What does Hebrews 3:3 mean?
ESV: For Jesus has been counted worthy of more glory than Moses — as much more glory as the builder of a house has more honor than the house itself.
NIV: Jesus has been found worthy of greater honor than Moses, just as the builder of a house has greater honor than the house itself.
NASB: For He has been counted worthy of more glory than Moses, by just so much as the builder of the house has more honor than the house.
CSB: For Jesus is considered worthy of more glory than Moses, just as the builder has more honor than the house.
NLT: But Jesus deserves far more glory than Moses, just as a person who builds a house deserves more praise than the house itself.
KJV: For this man was counted worthy of more glory than Moses, inasmuch as he who hath builded the house hath more honor than the house.
NKJV: For this One has been counted worthy of more glory than Moses, inasmuch as He who built the house has more honor than the house.
Verse Commentary:
Prior verses pointed out that Jesus, as a person, is superior to Moses. This verse expands on the concept. Moses was ultimately a created being. His work and his accomplishments were impressive. However, no matter how amazing a building might be, whoever designed and built it is obviously worth more honor and glory than the thing they built. In that way, Jesus, as the Creator of all things, is worth as much more honor than Moses as a builder is worth more honor than the house they build.

This is critical to the Hebrew mindset. In Judaism, there is no greater figure than Moses. It was Moses who led Israel out of slavery in Egypt and brought the laws of God to the nation of Israel. The author of Hebrews does nothing to diminish the character or reputation of Moses. On the contrary, he is depicted as faithful. However, these verses do make it clear that Jesus is far above Moses when it comes to authority or example.

This implies two separate and important ideas. First, if we acknowledge that Moses is a good example, and should be followed, the same is even more true of Christ. Also, as discussed later, if there were dire consequences for those who followed Moses, but lost their trust, there will be even greater consequences for those who follow Jesus, but lose their trust in Him.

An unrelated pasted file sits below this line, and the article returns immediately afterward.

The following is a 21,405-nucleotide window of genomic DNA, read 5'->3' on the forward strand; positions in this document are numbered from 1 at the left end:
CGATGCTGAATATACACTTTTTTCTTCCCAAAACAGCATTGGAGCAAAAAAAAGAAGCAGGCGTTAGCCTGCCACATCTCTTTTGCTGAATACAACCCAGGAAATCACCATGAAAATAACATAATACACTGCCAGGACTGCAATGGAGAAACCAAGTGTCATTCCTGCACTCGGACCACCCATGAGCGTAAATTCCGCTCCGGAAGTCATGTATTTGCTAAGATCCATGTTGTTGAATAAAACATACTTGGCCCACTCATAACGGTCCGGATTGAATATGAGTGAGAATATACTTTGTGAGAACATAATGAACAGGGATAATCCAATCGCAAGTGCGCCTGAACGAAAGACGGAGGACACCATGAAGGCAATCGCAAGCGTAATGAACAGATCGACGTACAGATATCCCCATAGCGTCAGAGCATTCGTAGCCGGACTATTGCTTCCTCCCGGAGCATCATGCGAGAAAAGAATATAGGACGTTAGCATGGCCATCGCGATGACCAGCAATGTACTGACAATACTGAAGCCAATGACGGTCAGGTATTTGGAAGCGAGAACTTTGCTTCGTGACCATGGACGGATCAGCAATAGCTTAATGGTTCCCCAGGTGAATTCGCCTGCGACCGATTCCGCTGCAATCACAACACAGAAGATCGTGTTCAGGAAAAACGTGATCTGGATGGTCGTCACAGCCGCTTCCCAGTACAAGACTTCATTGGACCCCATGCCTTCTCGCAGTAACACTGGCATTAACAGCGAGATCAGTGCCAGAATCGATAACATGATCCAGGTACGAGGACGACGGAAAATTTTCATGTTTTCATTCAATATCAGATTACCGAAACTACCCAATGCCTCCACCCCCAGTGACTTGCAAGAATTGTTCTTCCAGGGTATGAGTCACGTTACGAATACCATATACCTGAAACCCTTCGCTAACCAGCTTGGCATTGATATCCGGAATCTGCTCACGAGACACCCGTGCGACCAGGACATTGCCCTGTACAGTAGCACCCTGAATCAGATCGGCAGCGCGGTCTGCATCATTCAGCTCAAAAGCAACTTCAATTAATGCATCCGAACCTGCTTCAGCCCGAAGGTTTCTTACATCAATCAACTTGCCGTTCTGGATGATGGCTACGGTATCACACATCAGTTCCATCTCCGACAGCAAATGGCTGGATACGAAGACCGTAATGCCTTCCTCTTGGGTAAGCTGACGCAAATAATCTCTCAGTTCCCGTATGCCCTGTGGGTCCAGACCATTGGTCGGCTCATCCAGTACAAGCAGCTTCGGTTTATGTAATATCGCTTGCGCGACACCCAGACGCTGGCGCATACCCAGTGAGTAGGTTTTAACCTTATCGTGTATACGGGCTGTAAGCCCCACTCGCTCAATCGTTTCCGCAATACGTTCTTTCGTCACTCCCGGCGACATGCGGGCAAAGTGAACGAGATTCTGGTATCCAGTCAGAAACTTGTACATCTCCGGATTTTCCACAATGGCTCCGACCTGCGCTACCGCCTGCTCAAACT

Verse Context:
Hebrews 3:1–6 explains how Moses, while a powerful and faithful servant of God, is not the ultimate example for us to follow. Jesus is not a servant, but the Son of God. He is not the created thing, He is the Creator. He did not come to predict God's plan, He came to fulfill it. For these reasons, the Jewish Christians reading this letter should have every confidence in following Christ. This passage ends with a condition: that believers ''hold fast.'' This is not a reference to losing salvation; however, it does introduce the warning beginning in verse 7, which discusses what happens when a believer fails to trust in God.
Chapter Summary:
Hebrews chapter 3 uses a reference to Israel's wandering in the desert from the story of the Exodus. In this incident, the nation of Israel came to the border of the Promised Land and then lost confidence in God. Rather than trusting Him, most of the people gave up hope. As a result, only a tiny remnant of the nation was allowed to enter into Canaan. This chapter explains that Jesus Christ is superior to Moses and all of Moses' accomplishments. Christians, therefore, need to encourage each other to fully trust in God, in order to see fulfillment of His promises.
Chapter Context:
In chapters 1 and 2, the author of Hebrews showed that Jesus was not an angel. In fact, Jesus' role as Messiah required Him to be fully human. Starting in chapter 3, the author will explain how Jesus is also superior to various Old Testament characters such as Moses. This will help to set the stage for later references to Christ's superiority. Part of the warning in this chapter extends into chapter 4. Namely, that Christians who doubt God's promises risk missing out on the victories He has in store for us.
Book Summary:
The book of Hebrews is meant to challenge, encourage, and empower Christian believers. According to this letter, Jesus Christ is superior to all other prophets and all other claims to truth. Since God has given us Christ, we ought to listen to what He says and not move backwards. The consequences of ignoring God are dire. Hebrews is important for drawing on many portions of the Old Testament in making a case that Christ is the ultimate and perfect expression of God's plan for mankind. This book presents some tough ideas about the Christian faith, a fact the author makes specific note of.
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